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A sediment record of environmental change in and around Lake Lugu, SW China, during the past two centuries

Zhang, Yongdong, Su, Yaling, Liu, Zhengwen, Chen, Xiangchao, Yu, Jinlei, Jin, Miao
Journal of paleolimnology 2016 v.55 no.3 pp. 259-271
Bacillariophyceae, Dinophyceae, anthropogenic activities, biomarkers, ecological restoration, environmental factors, forests, lakes, land use change, limnology, lipids, logging, paleontology, plants (botany), reforestation, risk, sediments, sewage, soil erosion, tourism, watersheds, China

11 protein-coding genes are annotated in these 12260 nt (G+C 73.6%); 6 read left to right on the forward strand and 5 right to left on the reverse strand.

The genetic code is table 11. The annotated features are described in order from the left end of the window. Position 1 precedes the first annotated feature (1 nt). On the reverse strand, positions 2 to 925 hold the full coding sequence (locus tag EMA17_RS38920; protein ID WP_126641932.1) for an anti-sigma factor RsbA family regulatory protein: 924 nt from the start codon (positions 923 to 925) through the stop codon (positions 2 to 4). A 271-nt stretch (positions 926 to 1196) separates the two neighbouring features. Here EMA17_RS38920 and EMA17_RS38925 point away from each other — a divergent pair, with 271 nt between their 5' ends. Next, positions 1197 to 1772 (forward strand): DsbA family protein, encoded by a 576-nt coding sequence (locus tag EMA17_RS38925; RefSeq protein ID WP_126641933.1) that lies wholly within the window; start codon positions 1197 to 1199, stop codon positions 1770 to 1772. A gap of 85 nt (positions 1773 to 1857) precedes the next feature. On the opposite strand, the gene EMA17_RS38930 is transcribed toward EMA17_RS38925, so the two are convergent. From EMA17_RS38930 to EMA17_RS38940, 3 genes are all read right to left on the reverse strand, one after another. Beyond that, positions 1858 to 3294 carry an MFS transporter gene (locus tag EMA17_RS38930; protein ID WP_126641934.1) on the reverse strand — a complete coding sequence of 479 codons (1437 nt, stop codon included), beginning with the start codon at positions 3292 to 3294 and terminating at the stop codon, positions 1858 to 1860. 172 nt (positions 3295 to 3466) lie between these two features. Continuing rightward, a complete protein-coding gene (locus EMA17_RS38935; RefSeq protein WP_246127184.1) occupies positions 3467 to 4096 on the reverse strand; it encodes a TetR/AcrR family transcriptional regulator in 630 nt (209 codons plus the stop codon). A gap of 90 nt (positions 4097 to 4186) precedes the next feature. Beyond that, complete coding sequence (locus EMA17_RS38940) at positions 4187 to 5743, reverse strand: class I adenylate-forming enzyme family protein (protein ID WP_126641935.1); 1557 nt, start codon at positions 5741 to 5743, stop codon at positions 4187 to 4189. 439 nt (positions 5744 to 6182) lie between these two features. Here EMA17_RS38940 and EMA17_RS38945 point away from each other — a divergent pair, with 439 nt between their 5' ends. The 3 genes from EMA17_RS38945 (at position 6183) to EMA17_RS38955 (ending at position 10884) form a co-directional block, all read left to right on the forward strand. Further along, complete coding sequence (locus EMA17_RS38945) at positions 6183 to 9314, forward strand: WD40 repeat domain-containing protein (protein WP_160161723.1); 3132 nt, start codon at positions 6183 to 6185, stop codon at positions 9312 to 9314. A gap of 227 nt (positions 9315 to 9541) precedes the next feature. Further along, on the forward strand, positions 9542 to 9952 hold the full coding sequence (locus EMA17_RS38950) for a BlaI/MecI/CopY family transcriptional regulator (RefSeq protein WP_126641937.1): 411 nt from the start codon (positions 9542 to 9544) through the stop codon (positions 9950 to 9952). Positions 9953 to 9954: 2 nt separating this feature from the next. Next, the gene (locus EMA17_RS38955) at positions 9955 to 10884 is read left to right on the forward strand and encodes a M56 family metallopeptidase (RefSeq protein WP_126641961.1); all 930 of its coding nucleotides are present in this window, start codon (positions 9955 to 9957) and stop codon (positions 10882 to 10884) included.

Sediment lipid biomarkers and major elements record three periods of environmental conditions in and around Lake Lugu during the past ~190 years. The first period, ca. 1820–1946, represents a time when there was minimal anthropogenic impact in the watershed. The period from 1946 to 1987 was characterized by major land-use change in the catchment, including removal of the native forest. In response, allogenic clastic mineral inputs to the lake exhibited a minor increase, whereas terrestrial plant inputs decreased to their lowest level. Aquatic algal productivity (diatoms and dinoflagellates) and the proportion of diatoms to dinoflagellates displayed a decreasing trend, indicating progressive nutrient depletion. The last stage, from 1987 to 2012, was caused mainly by development of tourism near Lake Lugu. Rock and soil erosion around the lake reached maximum values during this period, in part a consequence of earlier logging, which resulted in a rapid increase of clastic mineral input to the lake. Terrestrial plant input to the lake showed a minor increase in response to ecological restoration and reforestation activities. The lake is now at risk of becoming more nutrient-rich as a consequence of increasing sewage discharge from tourism, and the highest algal productivities and diatom proportions were recorded in this period. Nevertheless, Lake Lugu remains relatively unproductive.